So, if your complaint is that our culture has a sick view of marriage, why would we give up a significant opportunity to bring a medicinal perspective? We can't make choices for young couples, but we can honor them and the gospel at the same time. One hopes that the gospel-perspective weaves into the DNA of their marriage at this crucial time.

So while I don't think easy metrics of effectiveness make for the best ministry, part of being faithful is doing our best to make a difference. That's why most pastors I know now require weeks of pre-marital counseling. A wedding is too short a time to build a relationship and help shape their relationship. It's an acknlowedgement that a wedding sermon doesn't 'divorce-proof' marriages, and we have more medicine to bring.

I think the real challenge is for pastors to find the balance between hard-core gospel proclamation and speaking in ways that let the couple feel like they could belong to the Body of Christ. We can't fall into the 'civic duty' trap, offering vague pleasantries about God and love, but neither should we confront them in such a way that they feel God and the church rejects them as people.

[By the way, researchers like the Barna Group have shown that divorce rates are about the same for those who are 'born-again' and those who are not. However, divorce rates drop significantly for couples with shared spiritual practices. Praying together and going to church together is literally a way to better divorce-proof your marriage. All the more reason to encourage good spiritual hygiene. But I digress...]

As to the legal vs. moral, I'm no philosopher of law. Yet it seem to me the legal is simply the codified moral, though mostly within the horizontal sphere. In a pluralistic society. We've simply tried to codify and enforce the morality of how we treat each other with the power of the state.

As to clergy acting as agents of the state in marriage, it is an odd thing, laregly due to the historical and uneasy seperation of church and state in post-Reformation Europe. Clergy are agents of the state, but I wouldn't necessarily say their authority comes from the state as much as it is recognized by the state.

In short, I wouldn't abandon such a significant opportunity to preach the gospel, leaving the state to become a mere relationship-registration service, just because it doesn't have immediate effects. The gospel is like a little yeast, which can transform a whole lump of dough...
There already is a distinction between church marriages and civil marriages. It can be found, among other places, in the Supreme Court of Massachusetts decision which required the state to issue marriage licenses to same-sex couples. The court was very explicit that it had jurisdiction only over civil marriages. Churches, protected by the First Amendment, remain free to marry or not marry whomever they please, whomever church faith and doctrine directs shall or shall not be married in the church. The distinction is important. Churches should not abandon the field of marriage, nor rely on the issuance of a state marriage license. The two should be almost irrelevant to each other. There are, for example, cases where an elderly couple, both widowed from previous marriages, wish to marry in the eyes of God, without disturbing financial arrangements each established with their deceased spouse for their respective children. That the state has joined two together may count for something in the eyes of God, but it is not binding on the church. That the church has joined two together in the eyes of God, need not depend on nor bind the actions of the state. Let each serve its proper purpose.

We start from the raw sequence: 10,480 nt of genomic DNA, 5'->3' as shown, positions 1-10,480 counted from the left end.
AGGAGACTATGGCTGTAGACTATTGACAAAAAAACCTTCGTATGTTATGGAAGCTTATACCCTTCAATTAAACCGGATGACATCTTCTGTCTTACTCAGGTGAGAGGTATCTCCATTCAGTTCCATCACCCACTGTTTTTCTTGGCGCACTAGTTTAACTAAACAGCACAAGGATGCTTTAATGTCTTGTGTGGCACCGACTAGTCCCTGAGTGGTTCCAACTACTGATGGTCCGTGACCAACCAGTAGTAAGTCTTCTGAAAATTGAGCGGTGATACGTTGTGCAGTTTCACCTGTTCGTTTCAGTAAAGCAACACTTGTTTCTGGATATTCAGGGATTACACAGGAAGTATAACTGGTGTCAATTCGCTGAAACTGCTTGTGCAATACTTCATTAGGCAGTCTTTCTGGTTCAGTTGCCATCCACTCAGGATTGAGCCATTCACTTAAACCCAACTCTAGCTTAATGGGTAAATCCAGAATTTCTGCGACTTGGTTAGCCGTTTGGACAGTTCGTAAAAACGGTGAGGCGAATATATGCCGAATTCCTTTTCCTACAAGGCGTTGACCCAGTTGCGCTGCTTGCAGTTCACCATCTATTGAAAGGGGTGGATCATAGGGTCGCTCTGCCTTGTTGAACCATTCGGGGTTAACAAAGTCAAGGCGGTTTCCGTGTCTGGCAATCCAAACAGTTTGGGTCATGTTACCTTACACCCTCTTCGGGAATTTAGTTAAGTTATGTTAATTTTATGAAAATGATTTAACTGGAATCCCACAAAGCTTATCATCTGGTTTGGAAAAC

The distinction of civil vs. church unions held by some Christians today will be wrestled away in the legal wrangling of tomorrow as those who practice homosexuality, insist on their "rights" to non-discrimination by churches, those employed by parachurch ministries, churches, etc. (Anybody remember the Salvation Army, a Christian organization, being legally challenged by homosexuals on its hiring policy?) The unfairness of a homosexual couple having all the benefits and blessings of marriage in some states (including federal income tax breaks) but not in others, will lead to a federal mandate legalizing homosexuality in all states eventually. How I shudder to think what will happen when the federal government mandates what marriage is, because when this happens, every aspect of married life, including what parents teach their children (if, of course, they are permitted to bear) will be subject to that government. Shades of GATTACA.

I think we as Christians are most unwise to leave the Biblical high ground in this matter and justify sexually immorality at any level. Governmental law does one of two things: it either protects the innocent and promotes the general welfare, or it promotes evil and protects those who practice it. Make no mistake, once homosexual unions are the norm, those who stand on the Bible's teachings of homosexuality as sin will be imprisoned, sued, silenced, dealt with as hate crime mongerers.